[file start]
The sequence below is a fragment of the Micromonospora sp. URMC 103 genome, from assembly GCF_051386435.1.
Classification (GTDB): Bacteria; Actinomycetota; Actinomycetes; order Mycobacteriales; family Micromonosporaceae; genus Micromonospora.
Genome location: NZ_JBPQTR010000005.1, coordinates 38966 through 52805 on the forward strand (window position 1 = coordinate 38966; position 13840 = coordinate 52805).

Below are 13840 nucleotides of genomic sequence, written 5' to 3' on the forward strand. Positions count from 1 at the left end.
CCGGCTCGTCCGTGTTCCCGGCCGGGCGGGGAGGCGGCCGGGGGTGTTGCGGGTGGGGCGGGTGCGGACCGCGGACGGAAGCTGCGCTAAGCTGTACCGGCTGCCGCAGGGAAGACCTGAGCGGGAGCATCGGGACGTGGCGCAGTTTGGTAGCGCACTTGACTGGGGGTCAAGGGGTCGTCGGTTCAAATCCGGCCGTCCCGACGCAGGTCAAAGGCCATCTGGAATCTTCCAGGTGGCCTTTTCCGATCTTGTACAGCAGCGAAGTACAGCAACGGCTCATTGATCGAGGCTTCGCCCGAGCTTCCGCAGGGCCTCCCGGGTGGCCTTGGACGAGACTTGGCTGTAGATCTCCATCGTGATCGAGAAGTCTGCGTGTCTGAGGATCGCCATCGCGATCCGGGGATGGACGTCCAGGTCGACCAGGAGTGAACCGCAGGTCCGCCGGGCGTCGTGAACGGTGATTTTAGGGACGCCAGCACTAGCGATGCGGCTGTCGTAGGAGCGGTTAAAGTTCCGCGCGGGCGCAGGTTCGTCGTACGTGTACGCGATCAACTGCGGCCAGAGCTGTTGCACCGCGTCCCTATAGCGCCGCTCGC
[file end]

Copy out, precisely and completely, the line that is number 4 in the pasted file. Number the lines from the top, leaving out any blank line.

Below are 13840 nucleotides of genomic sequence, written 5' to 3' on the forward strand. Positions count from 1 at the left end.